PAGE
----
'The nurse who became a martyr. The martyr who became a legend' - Remembering Edith Cavell 100 years after her reburial in Norwich
PUBLISHED: 16:37 30 April 2019 | UPDATED: 08:30 01 May 2019
To mark 100 years since Edith Cavell'S body was reburied at Norwich Cathedral, ALAN TUTT of Cromer Museum looks back at the life and legacy of the renowned Norfolk nurse who gave her life for the freedom of others.
Some people's names forever echo through history.
They become synonymous with all that is good, all that is positive in humanity. Gandhi, Florence Nightingale, Nelson Mandela, Martin Luther King, and so on, spring to mind.
Edith Cavell is worthy of this illustrious company. I first encountered her name as a child in 1970.
Her picture appeared on a Brooke Bond picture card in the series 'Famous People 1869-1969, 50 of the Greatest Britons'.
The cards were free in loose tea, the album cost sixpence - I still have it.
Edith is celebrated for saving the lives of soldiers from both sides of the conflict in the First World War, without discrimination, and in helping some 200 Allied soldiers escape from German-occupied Belgium, for which she was arrested.
She was accused of treason, found guilty of 'assisting men to the enemy', court-martialled and sentenced to death.
The night before her execution, she told the Reverend Stirling Gahan, the Anglican chaplain allowed to see her and to give her holy communion: “Patriotism is not enough, I must have no hatred or bitterness to anyone. I have no fear nor shrinking; I have seen death so often that it is not strange or fearful to me.”
Words later inscribed on her statue in St Martin's Place, near Trafalgar Square in London. One of innumerable memorials and plaques dotted around the country dedicated to this heroic figure and testimony to her importance in the eyes of the nation, of the world.
Despite international pressure for clemency, she was shot by a German firing squad on 12th October 1915.
Those shots metaphorically ricocheted round the world; her execution receiving worldwide condemnation and extensive press coverage.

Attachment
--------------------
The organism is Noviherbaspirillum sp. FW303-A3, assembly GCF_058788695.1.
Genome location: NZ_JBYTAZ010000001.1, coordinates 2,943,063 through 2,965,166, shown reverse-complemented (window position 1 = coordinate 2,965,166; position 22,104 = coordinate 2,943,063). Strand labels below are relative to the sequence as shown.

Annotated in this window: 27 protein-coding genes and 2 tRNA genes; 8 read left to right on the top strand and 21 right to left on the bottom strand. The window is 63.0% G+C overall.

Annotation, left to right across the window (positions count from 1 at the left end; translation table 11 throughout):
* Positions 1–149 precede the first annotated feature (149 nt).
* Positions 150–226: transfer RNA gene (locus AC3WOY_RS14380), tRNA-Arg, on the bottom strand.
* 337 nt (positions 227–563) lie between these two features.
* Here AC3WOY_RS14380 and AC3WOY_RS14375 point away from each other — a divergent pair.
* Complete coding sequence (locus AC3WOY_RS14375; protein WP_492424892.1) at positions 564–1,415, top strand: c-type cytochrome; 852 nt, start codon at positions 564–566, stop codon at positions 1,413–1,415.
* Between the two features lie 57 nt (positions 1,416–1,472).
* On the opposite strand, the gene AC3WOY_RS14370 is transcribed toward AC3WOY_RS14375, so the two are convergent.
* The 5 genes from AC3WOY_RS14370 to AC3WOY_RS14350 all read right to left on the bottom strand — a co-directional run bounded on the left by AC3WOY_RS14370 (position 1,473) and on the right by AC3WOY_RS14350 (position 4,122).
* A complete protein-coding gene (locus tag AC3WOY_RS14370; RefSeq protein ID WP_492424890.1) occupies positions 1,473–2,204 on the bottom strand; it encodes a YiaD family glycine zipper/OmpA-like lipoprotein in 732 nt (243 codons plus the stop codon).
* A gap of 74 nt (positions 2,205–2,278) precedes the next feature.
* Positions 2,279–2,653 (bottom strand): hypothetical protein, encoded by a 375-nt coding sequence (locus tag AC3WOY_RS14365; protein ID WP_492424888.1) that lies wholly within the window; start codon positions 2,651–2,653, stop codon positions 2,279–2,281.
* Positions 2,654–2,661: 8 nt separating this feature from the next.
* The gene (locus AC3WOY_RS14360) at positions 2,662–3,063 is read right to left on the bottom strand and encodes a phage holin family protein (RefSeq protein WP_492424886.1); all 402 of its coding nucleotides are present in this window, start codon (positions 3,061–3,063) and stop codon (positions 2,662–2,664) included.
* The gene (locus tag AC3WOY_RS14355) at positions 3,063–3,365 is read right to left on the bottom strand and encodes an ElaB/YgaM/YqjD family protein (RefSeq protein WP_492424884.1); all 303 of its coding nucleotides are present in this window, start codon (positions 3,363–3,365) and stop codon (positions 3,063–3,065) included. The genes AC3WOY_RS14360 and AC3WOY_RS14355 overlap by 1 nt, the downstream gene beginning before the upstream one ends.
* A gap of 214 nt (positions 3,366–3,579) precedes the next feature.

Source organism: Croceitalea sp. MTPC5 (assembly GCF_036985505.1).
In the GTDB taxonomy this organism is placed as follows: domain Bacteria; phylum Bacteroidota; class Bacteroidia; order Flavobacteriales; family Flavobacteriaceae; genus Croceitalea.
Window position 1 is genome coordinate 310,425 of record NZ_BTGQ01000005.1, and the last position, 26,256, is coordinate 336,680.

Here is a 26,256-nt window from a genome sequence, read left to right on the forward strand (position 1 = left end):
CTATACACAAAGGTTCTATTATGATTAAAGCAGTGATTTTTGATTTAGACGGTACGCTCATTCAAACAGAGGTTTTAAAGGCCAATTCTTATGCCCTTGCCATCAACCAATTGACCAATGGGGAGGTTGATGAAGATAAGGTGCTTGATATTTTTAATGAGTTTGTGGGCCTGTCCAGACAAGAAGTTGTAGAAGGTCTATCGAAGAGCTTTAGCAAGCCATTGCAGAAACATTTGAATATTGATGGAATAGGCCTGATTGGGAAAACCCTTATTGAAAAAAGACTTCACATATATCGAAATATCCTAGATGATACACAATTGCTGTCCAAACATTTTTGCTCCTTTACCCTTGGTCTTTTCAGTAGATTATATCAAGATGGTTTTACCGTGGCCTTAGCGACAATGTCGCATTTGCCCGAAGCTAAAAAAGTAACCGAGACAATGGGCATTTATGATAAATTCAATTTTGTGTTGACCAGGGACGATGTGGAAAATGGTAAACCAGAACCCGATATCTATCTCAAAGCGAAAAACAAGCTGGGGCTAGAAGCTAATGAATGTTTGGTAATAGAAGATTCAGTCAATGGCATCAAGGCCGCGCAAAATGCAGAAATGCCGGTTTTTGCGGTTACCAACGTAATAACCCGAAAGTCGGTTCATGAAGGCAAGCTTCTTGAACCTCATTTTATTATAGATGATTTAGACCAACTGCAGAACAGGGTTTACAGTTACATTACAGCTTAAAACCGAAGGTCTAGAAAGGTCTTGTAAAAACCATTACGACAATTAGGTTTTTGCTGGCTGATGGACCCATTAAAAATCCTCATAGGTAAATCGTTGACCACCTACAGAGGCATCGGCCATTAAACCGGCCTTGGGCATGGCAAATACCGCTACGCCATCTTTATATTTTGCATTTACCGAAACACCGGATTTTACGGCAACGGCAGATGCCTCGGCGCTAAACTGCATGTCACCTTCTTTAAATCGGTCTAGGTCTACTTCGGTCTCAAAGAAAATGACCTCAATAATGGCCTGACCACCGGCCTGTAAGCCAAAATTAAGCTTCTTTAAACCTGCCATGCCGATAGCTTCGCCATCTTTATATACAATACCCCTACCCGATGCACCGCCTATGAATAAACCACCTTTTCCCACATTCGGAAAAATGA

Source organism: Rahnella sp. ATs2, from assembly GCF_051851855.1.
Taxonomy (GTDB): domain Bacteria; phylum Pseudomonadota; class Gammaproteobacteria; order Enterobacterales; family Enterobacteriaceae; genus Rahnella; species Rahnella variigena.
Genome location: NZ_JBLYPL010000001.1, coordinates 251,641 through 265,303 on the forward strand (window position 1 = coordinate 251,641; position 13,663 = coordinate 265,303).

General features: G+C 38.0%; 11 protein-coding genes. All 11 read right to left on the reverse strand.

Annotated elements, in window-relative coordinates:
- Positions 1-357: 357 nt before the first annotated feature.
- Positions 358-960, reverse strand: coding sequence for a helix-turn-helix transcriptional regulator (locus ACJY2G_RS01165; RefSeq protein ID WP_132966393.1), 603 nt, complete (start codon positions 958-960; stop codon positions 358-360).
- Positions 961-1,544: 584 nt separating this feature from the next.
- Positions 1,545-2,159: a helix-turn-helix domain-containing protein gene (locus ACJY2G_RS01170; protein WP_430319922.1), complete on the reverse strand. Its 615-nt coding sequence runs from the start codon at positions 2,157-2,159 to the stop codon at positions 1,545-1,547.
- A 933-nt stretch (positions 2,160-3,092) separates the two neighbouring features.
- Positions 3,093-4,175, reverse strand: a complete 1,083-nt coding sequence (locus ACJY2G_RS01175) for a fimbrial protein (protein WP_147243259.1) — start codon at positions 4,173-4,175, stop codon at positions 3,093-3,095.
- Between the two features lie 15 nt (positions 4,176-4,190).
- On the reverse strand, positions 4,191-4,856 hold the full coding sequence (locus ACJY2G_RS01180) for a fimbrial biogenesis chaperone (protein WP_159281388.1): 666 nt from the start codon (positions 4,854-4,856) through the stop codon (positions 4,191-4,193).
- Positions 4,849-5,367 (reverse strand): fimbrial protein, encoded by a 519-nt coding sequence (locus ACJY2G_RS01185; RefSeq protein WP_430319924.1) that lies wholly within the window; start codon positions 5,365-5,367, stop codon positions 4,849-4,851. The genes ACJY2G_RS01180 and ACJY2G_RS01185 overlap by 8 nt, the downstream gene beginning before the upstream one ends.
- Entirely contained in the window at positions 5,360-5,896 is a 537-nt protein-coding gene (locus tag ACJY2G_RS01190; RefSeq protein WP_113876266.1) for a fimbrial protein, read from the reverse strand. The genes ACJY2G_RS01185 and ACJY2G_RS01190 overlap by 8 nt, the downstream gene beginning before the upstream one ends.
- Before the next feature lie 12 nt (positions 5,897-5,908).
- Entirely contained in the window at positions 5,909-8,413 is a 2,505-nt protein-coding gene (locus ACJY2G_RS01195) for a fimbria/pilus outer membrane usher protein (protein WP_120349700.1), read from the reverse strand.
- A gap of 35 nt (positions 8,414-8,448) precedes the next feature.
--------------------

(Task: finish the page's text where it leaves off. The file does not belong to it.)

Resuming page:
Edith Cavell personified courage, self-sacrifice, and dignity and was a pioneering force in nursing; one can only scratch the surface of a unique life.
That is why her name lives on and that is why this year we must commemorate her dramatic reburial at Norwich Cathedral, exactly 100 years ago.
To discover more about Edith and what made her the woman she is, I went to the village of Swardeston, four miles from Norwich, where she was born on the December 4, 1865, and met Nick Miller.
Nick moved to the village 25 years ago and developed a lifelong interest in Edith.
He is passionate and knowledgeable about her; so much so that he has curated an archive of material on her.
Recent additions are the Cavell family piano, unearthed by a builder in North Walsham, and an Edith dress.
Nick takes interested parties on a guide tour of key Edith-related sites in Swardeston. He plays the top-hatted 'persona' of Ezra Parr, philanthropic overseer of the poor here in Edith's time; Parr lived close by Cavell House and managed to keep folk from the workhouse over all his years in post.
We first leave Nick's home, the former village schoolhouse, which Edith would visit, though never attended, and gaze out upon what was, in the 19th Century, common land; where the villagers grazed their cows and sheep.
One gets a sense of what Edith saw, a slice of pastoral England.
There is now another quintessentially English part of the landscape here; Swardeston cricket club square and pavilion.
Next stop is the house where Edith was born.
She was the daughter of the Reverend Frederick Cavell, Vicar of St Mary's, Swardeston for 46 years, and his wife, Louisa Sophia (Warming). Edith had two younger sisters, Florence and Mary, and a brother, John.
The temporary parsonage, now known as Cavell House, on the south side of the Green, was vacated within a year of her birth for a new vicarage beside the church, built at Frederick's own expense.